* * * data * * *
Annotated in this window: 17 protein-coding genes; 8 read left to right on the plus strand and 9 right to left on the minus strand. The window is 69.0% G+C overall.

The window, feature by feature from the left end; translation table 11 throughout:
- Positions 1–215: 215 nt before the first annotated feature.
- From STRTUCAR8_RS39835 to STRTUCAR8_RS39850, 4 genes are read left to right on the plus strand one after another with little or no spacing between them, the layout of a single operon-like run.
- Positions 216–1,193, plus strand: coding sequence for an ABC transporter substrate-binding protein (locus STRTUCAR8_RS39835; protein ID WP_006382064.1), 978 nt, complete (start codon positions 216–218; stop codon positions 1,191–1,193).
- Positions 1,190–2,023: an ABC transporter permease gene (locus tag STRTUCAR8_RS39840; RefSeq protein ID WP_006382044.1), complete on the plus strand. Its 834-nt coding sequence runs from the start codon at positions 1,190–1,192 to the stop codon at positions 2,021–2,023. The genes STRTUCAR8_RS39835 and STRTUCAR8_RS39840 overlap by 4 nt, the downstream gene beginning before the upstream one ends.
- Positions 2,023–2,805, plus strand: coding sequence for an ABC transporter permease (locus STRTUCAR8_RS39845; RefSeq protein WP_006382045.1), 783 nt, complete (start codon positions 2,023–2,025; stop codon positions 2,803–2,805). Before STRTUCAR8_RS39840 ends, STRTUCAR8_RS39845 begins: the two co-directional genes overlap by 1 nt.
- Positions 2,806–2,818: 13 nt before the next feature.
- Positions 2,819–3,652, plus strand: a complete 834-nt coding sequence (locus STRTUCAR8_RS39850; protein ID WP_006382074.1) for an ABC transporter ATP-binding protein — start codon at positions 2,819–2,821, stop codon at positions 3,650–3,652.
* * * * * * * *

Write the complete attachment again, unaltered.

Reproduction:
Annotated in this window: 17 protein-coding genes; 8 read left to right on the plus strand and 9 right to left on the minus strand. The window is 69.0% G+C overall.

The window, feature by feature from the left end; translation table 11 throughout:
- Positions 1–215: 215 nt before the first annotated feature.
- From STRTUCAR8_RS39835 to STRTUCAR8_RS39850, 4 genes are read left to right on the plus strand one after another with little or no spacing between them, the layout of a single operon-like run.
- Positions 216–1,193, plus strand: coding sequence for an ABC transporter substrate-binding protein (locus STRTUCAR8_RS39835; protein ID WP_006382064.1), 978 nt, complete (start codon positions 216–218; stop codon positions 1,191–1,193).
- Positions 1,190–2,023: an ABC transporter permease gene (locus tag STRTUCAR8_RS39840; RefSeq protein ID WP_006382044.1), complete on the plus strand. Its 834-nt coding sequence runs from the start codon at positions 1,190–1,192 to the stop codon at positions 2,021–2,023. The genes STRTUCAR8_RS39835 and STRTUCAR8_RS39840 overlap by 4 nt, the downstream gene beginning before the upstream one ends.
- Positions 2,023–2,805, plus strand: coding sequence for an ABC transporter permease (locus STRTUCAR8_RS39845; RefSeq protein WP_006382045.1), 783 nt, complete (start codon positions 2,023–2,025; stop codon positions 2,803–2,805). Before STRTUCAR8_RS39840 ends, STRTUCAR8_RS39845 begins: the two co-directional genes overlap by 1 nt.
- Positions 2,806–2,818: 13 nt before the next feature.
- Positions 2,819–3,652, plus strand: a complete 834-nt coding sequence (locus STRTUCAR8_RS39850; protein ID WP_006382074.1) for an ABC transporter ATP-binding protein — start codon at positions 2,819–2,821, stop codon at positions 3,650–3,652.